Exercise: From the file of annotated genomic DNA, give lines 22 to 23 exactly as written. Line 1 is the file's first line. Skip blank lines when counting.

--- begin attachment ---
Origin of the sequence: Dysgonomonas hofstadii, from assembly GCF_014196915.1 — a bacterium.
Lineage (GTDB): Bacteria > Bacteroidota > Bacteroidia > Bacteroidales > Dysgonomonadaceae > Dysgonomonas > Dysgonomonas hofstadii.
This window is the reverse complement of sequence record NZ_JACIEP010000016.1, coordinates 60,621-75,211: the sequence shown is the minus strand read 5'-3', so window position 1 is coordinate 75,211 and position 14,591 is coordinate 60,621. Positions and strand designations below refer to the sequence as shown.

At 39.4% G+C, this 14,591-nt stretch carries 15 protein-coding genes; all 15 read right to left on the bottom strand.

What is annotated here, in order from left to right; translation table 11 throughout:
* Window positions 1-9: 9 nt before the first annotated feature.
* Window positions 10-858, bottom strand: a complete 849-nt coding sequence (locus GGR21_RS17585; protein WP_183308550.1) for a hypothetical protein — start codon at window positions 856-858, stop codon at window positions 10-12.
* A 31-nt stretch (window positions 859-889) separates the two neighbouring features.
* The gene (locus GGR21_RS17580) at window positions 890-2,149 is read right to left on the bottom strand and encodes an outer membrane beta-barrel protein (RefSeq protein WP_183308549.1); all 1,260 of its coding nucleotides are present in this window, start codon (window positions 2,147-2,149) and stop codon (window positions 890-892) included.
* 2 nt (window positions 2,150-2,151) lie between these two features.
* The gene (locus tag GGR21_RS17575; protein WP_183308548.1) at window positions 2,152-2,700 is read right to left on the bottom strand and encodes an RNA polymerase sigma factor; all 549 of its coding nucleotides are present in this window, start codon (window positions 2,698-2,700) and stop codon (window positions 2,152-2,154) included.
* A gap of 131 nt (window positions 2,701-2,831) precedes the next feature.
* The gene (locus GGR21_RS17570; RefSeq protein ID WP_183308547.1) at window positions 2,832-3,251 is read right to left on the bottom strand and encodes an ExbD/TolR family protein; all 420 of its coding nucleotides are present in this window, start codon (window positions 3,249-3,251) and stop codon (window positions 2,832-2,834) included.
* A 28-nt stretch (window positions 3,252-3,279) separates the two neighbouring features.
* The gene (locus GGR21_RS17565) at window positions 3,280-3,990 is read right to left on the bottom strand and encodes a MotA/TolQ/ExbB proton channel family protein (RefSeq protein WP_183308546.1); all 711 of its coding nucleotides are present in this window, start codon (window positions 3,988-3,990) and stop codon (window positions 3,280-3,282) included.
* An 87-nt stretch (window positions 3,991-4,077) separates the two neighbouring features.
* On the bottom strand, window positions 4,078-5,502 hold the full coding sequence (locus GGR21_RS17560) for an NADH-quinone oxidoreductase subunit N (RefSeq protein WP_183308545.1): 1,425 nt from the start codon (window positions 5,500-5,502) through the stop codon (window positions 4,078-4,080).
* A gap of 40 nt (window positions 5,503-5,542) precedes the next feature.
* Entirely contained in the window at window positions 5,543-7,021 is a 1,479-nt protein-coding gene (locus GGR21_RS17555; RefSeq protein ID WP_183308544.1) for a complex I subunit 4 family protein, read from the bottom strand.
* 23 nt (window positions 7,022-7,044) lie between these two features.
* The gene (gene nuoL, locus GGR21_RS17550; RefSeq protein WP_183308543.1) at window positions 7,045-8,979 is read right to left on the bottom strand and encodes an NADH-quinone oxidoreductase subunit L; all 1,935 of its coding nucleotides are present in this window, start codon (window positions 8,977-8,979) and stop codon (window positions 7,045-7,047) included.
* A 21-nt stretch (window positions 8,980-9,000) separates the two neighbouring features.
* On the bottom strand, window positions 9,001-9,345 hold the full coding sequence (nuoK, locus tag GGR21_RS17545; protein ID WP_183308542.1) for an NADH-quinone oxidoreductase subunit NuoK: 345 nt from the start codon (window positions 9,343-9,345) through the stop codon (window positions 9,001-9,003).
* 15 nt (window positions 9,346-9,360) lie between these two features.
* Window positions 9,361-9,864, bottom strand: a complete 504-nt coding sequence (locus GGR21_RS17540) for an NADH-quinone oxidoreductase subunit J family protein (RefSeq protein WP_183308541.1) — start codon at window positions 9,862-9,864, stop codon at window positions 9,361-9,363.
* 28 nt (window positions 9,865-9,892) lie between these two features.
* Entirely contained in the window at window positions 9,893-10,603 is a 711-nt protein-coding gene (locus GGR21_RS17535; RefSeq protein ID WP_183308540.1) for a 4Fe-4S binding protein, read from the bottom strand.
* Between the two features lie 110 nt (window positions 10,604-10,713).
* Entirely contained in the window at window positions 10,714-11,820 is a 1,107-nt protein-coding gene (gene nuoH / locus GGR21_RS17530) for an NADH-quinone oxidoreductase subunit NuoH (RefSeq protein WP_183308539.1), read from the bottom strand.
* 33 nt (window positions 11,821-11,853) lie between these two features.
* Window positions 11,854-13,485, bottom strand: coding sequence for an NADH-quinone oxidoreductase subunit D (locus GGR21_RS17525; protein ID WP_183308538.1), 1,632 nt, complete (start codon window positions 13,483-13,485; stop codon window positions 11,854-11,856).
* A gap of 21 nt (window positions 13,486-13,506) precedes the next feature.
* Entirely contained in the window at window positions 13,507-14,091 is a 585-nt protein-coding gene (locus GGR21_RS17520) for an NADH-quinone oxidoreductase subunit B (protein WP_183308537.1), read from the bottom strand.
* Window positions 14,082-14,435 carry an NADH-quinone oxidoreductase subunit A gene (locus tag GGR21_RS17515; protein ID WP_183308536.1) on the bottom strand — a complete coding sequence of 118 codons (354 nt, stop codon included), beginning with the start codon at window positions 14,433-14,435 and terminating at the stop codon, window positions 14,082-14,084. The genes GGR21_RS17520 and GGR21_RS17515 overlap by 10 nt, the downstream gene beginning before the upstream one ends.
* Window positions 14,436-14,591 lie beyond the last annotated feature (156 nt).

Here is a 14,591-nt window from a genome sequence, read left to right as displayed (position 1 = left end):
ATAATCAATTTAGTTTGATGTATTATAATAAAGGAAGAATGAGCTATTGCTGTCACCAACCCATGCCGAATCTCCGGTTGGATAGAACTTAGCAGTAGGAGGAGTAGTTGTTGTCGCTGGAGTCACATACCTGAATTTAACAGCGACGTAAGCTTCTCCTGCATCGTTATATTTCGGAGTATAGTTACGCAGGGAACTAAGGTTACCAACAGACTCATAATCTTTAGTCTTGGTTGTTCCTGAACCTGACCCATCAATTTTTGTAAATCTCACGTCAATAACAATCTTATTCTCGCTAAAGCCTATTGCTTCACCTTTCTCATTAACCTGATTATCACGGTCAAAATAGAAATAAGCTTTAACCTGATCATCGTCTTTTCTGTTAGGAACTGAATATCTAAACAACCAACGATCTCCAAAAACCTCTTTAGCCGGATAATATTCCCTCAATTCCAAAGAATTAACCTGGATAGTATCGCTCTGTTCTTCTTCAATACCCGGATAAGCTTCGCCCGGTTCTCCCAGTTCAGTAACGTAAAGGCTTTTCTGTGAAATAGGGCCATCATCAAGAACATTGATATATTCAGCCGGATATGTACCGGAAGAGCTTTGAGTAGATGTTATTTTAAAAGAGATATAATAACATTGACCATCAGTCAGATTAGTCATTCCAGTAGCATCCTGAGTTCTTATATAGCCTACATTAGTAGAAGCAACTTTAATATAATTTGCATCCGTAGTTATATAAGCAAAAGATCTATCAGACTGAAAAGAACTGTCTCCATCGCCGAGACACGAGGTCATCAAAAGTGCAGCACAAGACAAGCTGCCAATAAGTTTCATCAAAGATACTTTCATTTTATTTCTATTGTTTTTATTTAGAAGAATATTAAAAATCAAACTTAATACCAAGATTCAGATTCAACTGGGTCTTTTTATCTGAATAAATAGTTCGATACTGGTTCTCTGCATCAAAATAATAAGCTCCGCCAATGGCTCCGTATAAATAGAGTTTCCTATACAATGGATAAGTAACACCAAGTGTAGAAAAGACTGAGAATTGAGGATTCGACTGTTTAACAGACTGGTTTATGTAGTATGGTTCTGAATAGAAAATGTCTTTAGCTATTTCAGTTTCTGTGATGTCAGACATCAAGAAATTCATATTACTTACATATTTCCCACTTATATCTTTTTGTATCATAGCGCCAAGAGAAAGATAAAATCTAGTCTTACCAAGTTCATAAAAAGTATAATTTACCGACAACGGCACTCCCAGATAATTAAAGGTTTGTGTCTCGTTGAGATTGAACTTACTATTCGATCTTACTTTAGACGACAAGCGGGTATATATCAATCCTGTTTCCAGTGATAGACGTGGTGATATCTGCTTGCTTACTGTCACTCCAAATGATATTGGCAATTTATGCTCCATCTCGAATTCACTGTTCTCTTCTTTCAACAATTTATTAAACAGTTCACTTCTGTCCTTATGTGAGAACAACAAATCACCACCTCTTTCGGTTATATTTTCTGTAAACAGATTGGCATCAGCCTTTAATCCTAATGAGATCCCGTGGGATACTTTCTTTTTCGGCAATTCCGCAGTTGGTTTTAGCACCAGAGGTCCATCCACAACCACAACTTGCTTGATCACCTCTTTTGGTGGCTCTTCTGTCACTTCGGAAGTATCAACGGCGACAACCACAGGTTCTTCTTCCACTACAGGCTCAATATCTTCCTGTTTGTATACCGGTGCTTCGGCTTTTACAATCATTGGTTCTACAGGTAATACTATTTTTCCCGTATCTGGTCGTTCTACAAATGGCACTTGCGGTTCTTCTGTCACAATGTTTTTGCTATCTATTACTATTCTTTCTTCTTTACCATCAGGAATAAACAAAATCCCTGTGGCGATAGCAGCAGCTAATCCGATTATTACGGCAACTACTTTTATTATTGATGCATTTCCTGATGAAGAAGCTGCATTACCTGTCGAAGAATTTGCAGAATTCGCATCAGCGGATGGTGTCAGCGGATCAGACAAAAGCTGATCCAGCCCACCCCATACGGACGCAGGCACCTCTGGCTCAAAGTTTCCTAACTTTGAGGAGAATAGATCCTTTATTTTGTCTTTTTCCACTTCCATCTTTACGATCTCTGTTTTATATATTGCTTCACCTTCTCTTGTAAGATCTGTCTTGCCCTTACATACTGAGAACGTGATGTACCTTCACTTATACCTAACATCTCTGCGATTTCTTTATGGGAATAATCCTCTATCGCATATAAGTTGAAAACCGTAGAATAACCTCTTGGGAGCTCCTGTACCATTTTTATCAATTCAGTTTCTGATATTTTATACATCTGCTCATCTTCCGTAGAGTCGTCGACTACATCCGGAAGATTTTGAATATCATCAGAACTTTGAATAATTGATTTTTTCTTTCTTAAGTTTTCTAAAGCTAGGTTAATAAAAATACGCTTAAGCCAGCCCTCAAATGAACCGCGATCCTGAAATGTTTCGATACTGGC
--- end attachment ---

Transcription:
* A 21-nt stretch (window positions 8,980-9,000) separates the two neighbouring features.
* On the bottom strand, window positions 9,001-9,345 hold the full coding sequence (nuoK, locus tag GGR21_RS17545; protein ID WP_183308542.1) for an NADH-quinone oxidoreductase subunit NuoK: 345 nt from the start codon (window positions 9,343-9,345) through the stop codon (window positions 9,001-9,003).